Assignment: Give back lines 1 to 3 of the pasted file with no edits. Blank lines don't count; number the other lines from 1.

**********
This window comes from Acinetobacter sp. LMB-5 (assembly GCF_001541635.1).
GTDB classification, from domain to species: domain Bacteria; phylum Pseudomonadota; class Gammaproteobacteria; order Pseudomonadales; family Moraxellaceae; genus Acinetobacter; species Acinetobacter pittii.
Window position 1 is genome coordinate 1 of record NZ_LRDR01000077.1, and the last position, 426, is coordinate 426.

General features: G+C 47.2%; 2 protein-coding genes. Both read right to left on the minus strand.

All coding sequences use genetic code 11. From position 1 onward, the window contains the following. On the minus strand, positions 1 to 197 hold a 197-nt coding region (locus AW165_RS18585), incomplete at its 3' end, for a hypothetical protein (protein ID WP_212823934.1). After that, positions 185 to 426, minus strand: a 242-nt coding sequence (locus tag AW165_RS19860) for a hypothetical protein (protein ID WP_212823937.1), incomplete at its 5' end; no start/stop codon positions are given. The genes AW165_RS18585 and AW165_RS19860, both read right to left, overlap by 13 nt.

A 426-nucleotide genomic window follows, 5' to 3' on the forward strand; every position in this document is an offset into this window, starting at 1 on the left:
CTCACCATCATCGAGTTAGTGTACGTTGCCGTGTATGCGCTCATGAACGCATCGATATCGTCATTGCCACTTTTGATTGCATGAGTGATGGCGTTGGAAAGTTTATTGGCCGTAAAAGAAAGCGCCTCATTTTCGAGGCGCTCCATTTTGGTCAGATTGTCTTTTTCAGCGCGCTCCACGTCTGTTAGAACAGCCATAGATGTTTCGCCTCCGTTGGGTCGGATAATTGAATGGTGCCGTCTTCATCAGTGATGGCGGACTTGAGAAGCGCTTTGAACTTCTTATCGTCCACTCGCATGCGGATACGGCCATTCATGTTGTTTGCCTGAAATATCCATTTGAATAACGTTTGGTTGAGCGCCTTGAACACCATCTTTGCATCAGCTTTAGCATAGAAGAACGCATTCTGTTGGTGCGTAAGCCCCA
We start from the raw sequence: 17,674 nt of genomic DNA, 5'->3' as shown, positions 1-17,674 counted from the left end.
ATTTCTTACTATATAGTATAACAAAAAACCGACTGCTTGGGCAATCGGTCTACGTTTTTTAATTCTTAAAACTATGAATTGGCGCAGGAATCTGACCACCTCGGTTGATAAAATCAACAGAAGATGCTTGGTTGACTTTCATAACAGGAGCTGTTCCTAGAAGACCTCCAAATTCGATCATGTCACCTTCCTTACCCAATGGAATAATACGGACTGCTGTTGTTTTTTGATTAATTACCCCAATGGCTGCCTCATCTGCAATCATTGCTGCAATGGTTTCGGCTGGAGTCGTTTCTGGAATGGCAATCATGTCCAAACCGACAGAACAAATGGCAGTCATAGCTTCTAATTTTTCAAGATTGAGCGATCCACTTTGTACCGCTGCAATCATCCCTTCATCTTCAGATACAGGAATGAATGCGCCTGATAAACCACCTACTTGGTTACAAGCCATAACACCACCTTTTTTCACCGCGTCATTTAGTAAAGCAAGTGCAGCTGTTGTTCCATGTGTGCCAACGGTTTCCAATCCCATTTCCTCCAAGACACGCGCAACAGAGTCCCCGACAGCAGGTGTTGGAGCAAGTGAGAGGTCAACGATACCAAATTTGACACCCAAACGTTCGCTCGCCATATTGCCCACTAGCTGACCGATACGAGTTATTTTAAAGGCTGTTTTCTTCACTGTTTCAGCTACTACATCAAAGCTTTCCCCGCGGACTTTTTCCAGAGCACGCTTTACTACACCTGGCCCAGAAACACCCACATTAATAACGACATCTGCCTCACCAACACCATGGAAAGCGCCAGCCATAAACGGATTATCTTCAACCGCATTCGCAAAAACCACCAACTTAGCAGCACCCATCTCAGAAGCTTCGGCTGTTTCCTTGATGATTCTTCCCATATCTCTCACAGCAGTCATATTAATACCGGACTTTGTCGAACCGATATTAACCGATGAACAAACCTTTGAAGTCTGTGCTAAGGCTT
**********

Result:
This window comes from Acinetobacter sp. LMB-5 (assembly GCF_001541635.1).
GTDB classification, from domain to species: domain Bacteria; phylum Pseudomonadota; class Gammaproteobacteria; order Pseudomonadales; family Moraxellaceae; genus Acinetobacter; species Acinetobacter pittii.
Window position 1 is genome coordinate 1 of record NZ_LRDR01000077.1, and the last position, 426, is coordinate 426.